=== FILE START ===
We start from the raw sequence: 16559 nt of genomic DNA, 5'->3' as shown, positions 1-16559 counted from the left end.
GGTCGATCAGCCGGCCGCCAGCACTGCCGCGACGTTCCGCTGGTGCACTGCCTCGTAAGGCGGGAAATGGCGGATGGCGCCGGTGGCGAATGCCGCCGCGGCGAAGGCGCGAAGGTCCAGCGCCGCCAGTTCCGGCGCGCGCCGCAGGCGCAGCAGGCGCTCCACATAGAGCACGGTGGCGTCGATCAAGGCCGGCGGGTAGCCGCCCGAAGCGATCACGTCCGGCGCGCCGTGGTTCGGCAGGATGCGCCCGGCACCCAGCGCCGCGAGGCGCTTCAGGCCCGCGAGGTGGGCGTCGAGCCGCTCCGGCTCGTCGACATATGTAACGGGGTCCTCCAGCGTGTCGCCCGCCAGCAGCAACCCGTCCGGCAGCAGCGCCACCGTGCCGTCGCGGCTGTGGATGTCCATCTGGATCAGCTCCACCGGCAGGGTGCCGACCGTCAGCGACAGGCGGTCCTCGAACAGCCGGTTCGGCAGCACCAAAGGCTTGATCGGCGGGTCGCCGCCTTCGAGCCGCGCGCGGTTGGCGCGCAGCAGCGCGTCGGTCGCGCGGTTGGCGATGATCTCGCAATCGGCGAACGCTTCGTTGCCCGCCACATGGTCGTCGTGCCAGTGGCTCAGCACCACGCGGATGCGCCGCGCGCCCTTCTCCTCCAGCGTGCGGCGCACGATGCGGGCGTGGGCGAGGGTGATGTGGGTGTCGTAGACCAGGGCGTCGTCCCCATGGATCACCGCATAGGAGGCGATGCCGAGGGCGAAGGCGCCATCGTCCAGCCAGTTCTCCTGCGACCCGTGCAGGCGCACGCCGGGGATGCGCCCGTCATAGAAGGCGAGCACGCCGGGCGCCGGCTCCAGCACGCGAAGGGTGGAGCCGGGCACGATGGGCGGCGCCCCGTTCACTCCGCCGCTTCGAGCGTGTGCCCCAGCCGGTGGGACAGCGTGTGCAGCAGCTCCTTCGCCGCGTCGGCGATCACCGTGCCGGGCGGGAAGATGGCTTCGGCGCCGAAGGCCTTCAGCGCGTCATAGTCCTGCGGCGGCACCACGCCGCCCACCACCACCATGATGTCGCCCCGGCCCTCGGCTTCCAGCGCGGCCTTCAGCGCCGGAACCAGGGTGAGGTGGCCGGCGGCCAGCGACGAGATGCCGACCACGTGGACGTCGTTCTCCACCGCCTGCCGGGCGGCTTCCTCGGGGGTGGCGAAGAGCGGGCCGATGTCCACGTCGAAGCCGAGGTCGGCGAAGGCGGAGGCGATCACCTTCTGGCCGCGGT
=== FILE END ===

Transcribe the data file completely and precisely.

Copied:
We start from the raw sequence: 16559 nt of genomic DNA, 5'->3' as shown, positions 1-16559 counted from the left end.
GGTCGATCAGCCGGCCGCCAGCACTGCCGCGACGTTCCGCTGGTGCACTGCCTCGTAAGGCGGGAAATGGCGGATGGCGCCGGTGGCGAATGCCGCCGCGGCGAAGGCGCGAAGGTCCAGCGCCGCCAGTTCCGGCGCGCGCCGCAGGCGCAGCAGGCGCTCCACATAGAGCACGGTGGCGTCGATCAAGGCCGGCGGGTAGCCGCCCGAAGCGATCACGTCCGGCGCGCCGTGGTTCGGCAGGATGCGCCCGGCACCCAGCGCCGCGAGGCGCTTCAGGCCCGCGAGGTGGGCGTCGAGCCGCTCCGGCTCGTCGACATATGTAACGGGGTCCTCCAGCGTGTCGCCCGCCAGCAGCAACCCGTCCGGCAGCAGCGCCACCGTGCCGTCGCGGCTGTGGATGTCCATCTGGATCAGCTCCACCGGCAGGGTGCCGACCGTCAGCGACAGGCGGTCCTCGAACAGCCGGTTCGGCAGCACCAAAGGCTTGATCGGCGGGTCGCCGCCTTCGAGCCGCGCGCGGTTGGCGCGCAGCAGCGCGTCGGTCGCGCGGTTGGCGATGATCTCGCAATCGGCGAACGCTTCGTTGCCCGCCACATGGTCGTCGTGCCAGTGGCTCAGCACCACGCGGATGCGCCGCGCGCCCTTCTCCTCCAGCGTGCGGCGCACGATGCGGGCGTGGGCGAGGGTGATGTGGGTGTCGTAGACCAGGGCGTCGTCCCCATGGATCACCGCATAGGAGGCGATGCCGAGGGCGAAGGCGCCATCGTCCAGCCAGTTCTCCTGCGACCCGTGCAGGCGCACGCCGGGGATGCGCCCGTCATAGAAGGCGAGCACGCCGGGCGCCGGCTCCAGCACGCGAAGGGTGGAGCCGGGCACGATGGGCGGCGCCCCGTTCACTCCGCCGCTTCGAGCGTGTGCCCCAGCCGGTGGGACAGCGTGTGCAGCAGCTCCTTCGCCGCGTCGGCGATCACCGTGCCGGGCGGGAAGATGGCTTCGGCGCCGAAGGCCTTCAGCGCGTCATAGTCCTGCGGCGGCACCACGCCGCCCACCACCACCATGATGTCGCCCCGGCCCTCGGCTTCCAGCGCGGCCTTCAGCGCCGGAACCAGGGTGAGGTGGCCGGCGGCCAGCGACGAGATGCCGACCACGTGGACGTCGTTCTCCACCGCCTGCCGGGCGGCTTCCTCGGGGGTGGCGAAGAGCGGGCCGATGTCCACGTCGAAGCCGAGGTCGGCGAAGGCGGAGGCGATCACCTTCTGGCCGCGGT